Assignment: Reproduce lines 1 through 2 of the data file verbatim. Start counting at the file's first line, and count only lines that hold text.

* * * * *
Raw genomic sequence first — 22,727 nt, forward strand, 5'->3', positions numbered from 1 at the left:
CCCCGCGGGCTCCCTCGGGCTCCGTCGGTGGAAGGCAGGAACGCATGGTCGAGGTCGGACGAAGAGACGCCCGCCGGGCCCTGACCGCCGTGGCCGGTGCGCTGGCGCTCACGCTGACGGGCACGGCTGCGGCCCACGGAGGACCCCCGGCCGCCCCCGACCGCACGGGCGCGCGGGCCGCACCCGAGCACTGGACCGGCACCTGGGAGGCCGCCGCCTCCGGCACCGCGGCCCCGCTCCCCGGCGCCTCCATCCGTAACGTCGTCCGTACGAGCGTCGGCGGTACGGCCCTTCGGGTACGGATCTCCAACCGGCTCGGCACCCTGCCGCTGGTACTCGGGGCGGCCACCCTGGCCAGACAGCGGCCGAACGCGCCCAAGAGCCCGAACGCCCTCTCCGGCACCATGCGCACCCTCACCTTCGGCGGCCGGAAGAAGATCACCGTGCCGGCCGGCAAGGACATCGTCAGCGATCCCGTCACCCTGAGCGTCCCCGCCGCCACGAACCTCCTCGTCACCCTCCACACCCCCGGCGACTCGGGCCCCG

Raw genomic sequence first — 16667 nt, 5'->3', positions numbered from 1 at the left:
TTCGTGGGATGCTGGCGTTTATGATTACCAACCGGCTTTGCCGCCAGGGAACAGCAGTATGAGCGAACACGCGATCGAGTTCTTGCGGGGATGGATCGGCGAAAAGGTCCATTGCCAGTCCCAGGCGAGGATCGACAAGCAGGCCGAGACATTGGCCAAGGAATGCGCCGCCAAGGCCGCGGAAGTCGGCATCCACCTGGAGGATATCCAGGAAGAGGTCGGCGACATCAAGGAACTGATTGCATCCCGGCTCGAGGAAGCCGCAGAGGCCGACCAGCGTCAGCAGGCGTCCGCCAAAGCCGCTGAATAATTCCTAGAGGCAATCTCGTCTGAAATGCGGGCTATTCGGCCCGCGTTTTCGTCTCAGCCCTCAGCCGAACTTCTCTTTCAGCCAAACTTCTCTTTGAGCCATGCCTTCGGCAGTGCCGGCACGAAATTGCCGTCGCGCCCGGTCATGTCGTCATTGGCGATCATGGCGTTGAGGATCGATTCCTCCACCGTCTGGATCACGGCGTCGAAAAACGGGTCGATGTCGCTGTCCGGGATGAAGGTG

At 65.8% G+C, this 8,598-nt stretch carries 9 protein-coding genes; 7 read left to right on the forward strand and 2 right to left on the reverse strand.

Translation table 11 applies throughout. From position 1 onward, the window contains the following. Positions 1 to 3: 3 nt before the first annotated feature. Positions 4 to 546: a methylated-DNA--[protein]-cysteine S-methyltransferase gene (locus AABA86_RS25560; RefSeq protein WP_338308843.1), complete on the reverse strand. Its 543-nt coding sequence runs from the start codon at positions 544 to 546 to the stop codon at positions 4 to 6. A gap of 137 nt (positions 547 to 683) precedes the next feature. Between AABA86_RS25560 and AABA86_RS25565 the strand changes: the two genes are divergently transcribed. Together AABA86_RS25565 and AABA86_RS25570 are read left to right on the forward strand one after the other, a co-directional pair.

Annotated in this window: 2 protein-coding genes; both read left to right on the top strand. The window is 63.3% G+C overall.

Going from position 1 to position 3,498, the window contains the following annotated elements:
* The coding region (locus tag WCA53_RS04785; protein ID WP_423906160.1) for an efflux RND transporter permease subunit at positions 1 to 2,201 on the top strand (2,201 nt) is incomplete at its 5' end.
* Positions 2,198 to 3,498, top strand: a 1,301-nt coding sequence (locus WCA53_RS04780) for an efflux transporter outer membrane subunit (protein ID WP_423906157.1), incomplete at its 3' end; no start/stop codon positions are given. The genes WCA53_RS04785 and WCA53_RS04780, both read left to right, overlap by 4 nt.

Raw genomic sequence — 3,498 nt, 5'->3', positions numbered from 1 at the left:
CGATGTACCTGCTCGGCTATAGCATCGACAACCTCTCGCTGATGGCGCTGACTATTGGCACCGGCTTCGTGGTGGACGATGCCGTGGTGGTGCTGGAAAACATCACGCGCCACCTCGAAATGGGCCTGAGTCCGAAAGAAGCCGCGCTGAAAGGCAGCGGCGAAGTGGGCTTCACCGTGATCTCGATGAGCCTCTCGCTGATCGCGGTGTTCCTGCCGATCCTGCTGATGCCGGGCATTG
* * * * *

Raw genomic sequence first — 22,727 nt, forward strand, 5'->3', positions numbered from 1 at the left:
CCCCGCGGGCTCCCTCGGGCTCCGTCGGTGGAAGGCAGGAACGCATGGTCGAGGTCGGACGAAGAGACGCCCGCCGGGCCCTGACCGCCGTGGCCGGTGCGCTGGCGCTCACGCTGACGGGCACGGCTGCGGCCCACGGAGGACCCCCGGCCGCCCCCGACCGCACGGGCGCGCGGGCCGCACCCGAGCACTGGACCGGCACCTGGGAGGCCGCCGCCTCCGGCACCGCGGCCCCGCTCCCCGGCGCCTCCATCCGTAACGTCGTCCGTACGAGCGTCGGCGGTACGGCCCTTCGGGTACGGATCTCCAACCGGCTCGGCACCCTGCCGCTGGTACTCGGGGCGGCCACCCTGGCCAGACAGCGGCCGAACGCGCCCAAGAGCCCGAACGCCCTCTCCGGCACCATGCGCACCCTCACCTTCGGCGGCCGGAAGAAGATCACCGTGCCGGCCGGCAAGGACATCGTCAGCGATCCCGTCACCCTGAGCGTCCCCGCCGCCACGAACCTCCTCGTCACCCTCCACACCCCCGGCGACTCGGGCCCCG